Sunday, April 28, 2013
Juggling Summer Complete: Things I've Learned
The quilt for my oldest granddaughter was finished one day before her 12th birthday. I love to cut it close! Her Papaw and I joined her and the rest of the family for an early celebration at Saltgrass, and she seemed very happy, not only with her quilt but also her birthday cash.
Since her bedspread is a black and white zebra print, and her current color love is mint, I purchased a fat eighth bundle and a jelly roll of a collection I love - Moda's Juggling Summer, which blended well with all of that. I chose a mint print from Moda's Noteworthy line and a coordinating Juggling Summer print for the backing, and the neutral fabric is White Out, a white dot on white pattern. I pieced the binding from all the black prints of the collection, and it may be my favorite part of the quilt. Black really made all the colors pop.
I named her quilt "Dream in Color", which is my wish for her.
My son snapped this shot of her enjoying her quilt at home.
I employed my walking foot to quilt mainly large zig-zags, straight lines, and squares, with the only curves being in the inner border.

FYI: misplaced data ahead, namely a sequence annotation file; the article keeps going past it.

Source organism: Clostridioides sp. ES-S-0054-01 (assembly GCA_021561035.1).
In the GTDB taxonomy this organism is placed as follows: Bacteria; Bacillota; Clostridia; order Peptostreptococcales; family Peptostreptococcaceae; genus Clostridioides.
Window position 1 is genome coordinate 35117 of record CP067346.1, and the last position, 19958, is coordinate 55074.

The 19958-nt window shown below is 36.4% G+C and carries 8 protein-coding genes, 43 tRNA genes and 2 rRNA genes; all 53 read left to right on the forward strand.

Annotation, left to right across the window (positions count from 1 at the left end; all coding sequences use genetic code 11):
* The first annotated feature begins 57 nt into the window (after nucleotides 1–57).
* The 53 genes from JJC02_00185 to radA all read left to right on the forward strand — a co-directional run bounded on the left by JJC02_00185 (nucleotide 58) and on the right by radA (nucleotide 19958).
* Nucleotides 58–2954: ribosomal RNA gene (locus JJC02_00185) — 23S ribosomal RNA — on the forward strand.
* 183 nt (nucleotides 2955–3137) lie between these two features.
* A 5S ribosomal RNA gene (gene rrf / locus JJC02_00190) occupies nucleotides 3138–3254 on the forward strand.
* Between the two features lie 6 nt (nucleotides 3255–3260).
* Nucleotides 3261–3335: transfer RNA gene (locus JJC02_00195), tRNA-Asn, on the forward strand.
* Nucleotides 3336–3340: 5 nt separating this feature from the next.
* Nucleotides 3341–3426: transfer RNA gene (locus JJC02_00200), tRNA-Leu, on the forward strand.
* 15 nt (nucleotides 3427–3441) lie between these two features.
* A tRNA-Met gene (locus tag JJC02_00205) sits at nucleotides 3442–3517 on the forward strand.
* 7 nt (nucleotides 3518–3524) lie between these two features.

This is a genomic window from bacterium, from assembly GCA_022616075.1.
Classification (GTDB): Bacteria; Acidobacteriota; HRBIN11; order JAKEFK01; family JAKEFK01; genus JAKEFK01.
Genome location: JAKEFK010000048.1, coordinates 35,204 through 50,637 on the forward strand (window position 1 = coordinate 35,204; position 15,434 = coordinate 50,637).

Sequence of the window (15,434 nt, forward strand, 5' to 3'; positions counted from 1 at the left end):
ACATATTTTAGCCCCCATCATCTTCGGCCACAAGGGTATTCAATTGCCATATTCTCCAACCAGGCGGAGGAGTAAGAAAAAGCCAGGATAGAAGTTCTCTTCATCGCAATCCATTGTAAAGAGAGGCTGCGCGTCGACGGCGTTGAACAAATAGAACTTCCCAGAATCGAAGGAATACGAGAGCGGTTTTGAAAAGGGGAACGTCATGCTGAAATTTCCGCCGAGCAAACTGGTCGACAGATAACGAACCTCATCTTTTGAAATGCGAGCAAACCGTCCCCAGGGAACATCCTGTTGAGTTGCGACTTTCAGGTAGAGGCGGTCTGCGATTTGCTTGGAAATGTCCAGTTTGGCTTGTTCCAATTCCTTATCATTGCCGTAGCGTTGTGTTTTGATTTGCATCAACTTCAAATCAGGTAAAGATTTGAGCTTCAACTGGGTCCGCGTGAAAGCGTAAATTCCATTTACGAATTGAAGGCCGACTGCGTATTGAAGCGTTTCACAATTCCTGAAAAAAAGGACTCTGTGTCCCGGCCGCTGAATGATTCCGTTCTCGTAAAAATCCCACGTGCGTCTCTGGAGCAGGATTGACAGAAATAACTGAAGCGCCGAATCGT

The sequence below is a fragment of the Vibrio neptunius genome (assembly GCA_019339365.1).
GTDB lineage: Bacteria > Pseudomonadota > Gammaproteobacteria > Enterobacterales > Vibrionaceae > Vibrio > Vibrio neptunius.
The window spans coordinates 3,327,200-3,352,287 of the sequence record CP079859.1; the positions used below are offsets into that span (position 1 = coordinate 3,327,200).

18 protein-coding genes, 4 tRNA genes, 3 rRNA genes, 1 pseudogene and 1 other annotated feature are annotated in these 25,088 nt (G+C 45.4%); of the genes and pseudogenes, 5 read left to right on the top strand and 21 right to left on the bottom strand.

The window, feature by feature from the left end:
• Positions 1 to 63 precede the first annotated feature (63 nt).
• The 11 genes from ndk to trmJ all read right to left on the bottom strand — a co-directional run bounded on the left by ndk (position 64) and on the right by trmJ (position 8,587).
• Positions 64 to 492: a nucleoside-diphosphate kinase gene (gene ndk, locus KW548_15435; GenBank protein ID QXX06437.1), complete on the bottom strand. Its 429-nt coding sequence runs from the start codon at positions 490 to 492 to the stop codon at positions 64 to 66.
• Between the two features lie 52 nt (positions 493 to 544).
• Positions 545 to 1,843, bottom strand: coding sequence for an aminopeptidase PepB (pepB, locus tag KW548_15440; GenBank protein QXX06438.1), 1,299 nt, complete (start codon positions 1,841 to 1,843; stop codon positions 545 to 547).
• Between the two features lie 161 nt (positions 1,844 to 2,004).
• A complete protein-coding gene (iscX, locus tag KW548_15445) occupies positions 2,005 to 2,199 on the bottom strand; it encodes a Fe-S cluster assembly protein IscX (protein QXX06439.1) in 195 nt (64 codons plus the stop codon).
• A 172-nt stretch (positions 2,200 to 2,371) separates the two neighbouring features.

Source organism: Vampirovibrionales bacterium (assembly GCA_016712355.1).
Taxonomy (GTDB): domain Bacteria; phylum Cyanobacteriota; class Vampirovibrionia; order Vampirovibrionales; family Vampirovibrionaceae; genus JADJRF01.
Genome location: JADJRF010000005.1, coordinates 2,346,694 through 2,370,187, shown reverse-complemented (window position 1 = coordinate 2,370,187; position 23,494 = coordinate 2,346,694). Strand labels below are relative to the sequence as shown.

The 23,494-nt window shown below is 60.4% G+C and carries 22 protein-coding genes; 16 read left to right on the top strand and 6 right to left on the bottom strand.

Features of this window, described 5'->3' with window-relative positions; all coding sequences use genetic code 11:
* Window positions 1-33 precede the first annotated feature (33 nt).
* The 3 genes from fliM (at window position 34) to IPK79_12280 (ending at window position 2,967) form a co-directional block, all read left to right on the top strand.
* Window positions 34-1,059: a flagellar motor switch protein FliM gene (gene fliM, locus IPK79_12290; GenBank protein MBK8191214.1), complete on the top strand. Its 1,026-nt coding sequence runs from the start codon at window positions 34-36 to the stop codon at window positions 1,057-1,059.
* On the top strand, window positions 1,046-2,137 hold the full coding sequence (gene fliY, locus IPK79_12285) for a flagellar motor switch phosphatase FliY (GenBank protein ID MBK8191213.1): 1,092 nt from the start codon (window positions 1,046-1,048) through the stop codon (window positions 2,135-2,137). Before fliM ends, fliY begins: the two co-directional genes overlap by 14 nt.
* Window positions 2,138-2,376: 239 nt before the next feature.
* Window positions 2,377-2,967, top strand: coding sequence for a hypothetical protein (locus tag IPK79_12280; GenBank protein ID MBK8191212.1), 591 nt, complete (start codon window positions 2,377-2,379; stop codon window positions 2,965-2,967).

Here are more Things I've Learned during the creation of this quilt:
I learned that pattern instructions are not always clearly written.
I am not criticizing the person from whom I purchased the pattern. I am guessing that it is difficult to write a quilt pattern! In my inexperience, my first glance at the downloaded instructions indicated they would be easy to follow, but I discovered that there were too few illustrations, and many of the directions were vague. It is possible that a more competent quilter would not notice the lack of details. Either as a result of the pattern itself or my cutting errors, I had trouble with the inner border, and I had to add pieces to make everything fit. I loved the pattern, and I was able to figure it out, so all was well in the end.
I learned that I need to slow down and pay attention.
I noticed that as my time ran out, my mistakes became more numerous. I even put my bobbin in the wrong direction once and quilted an entire area before I noticed the funky look of the quilting.
I learned that I am getting more relaxed with machine quilting.
I am not as critical as I was with my imperfect quilting, and I am learning to look at the big picture. People who don't quilt don't see these imperfections. They see the quilt and think you are amazing for making it.
I learned that I love every step of quilt-making.
There are parts of it that I like better than others. For instance, cutting the pieces is not my favorite part, but using a rotary cutter is actually fun for me. There is no part of making a quilt that I don't enjoy. And the sense of accomplishment is, for me, indescribably fulfilling.
Katy the kitty, whose tail is lower left, and Buddy the dog had to see why my husband was holding a quilt on the staircase.